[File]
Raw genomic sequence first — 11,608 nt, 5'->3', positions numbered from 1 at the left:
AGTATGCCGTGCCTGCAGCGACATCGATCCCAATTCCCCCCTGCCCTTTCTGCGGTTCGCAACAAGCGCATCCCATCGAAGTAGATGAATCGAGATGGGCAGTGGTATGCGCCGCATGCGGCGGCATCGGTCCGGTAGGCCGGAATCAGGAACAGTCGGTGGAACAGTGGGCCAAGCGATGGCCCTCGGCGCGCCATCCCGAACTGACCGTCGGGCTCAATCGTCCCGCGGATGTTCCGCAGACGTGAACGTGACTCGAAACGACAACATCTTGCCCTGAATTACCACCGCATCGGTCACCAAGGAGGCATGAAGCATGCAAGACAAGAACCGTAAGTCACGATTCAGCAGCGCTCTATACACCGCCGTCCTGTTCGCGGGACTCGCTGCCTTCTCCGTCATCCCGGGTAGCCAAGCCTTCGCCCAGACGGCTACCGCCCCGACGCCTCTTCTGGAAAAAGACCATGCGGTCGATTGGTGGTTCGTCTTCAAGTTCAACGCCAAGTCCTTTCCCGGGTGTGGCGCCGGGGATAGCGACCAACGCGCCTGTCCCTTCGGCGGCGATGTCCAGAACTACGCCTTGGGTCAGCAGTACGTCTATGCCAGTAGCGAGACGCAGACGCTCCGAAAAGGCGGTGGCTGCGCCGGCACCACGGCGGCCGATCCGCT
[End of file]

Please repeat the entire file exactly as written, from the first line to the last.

Raw genomic sequence first — 11,608 nt, 5'->3', positions numbered from 1 at the left:
AGTATGCCGTGCCTGCAGCGACATCGATCCCAATTCCCCCCTGCCCTTTCTGCGGTTCGCAACAAGCGCATCCCATCGAAGTAGATGAATCGAGATGGGCAGTGGTATGCGCCGCATGCGGCGGCATCGGTCCGGTAGGCCGGAATCAGGAACAGTCGGTGGAACAGTGGGCCAAGCGATGGCCCTCGGCGCGCCATCCCGAACTGACCGTCGGGCTCAATCGTCCCGCGGATGTTCCGCAGACGTGAACGTGACTCGAAACGACAACATCTTGCCCTGAATTACCACCGCATCGGTCACCAAGGAGGCATGAAGCATGCAAGACAAGAACCGTAAGTCACGATTCAGCAGCGCTCTATACACCGCCGTCCTGTTCGCGGGACTCGCTGCCTTCTCCGTCATCCCGGGTAGCCAAGCCTTCGCCCAGACGGCTACCGCCCCGACGCCTCTTCTGGAAAAAGACCATGCGGTCGATTGGTGGTTCGTCTTCAAGTTCAACGCCAAGTCCTTTCCCGGGTGTGGCGCCGGGGATAGCGACCAACGCGCCTGTCCCTTCGGCGGCGATGTCCAGAACTACGCCTTGGGTCAGCAGTACGTCTATGCCAGTAGCGAGACGCAGACGCTCCGAAAAGGCGGTGGCTGCGCCGGCACCACGGCGGCCGATCCGCT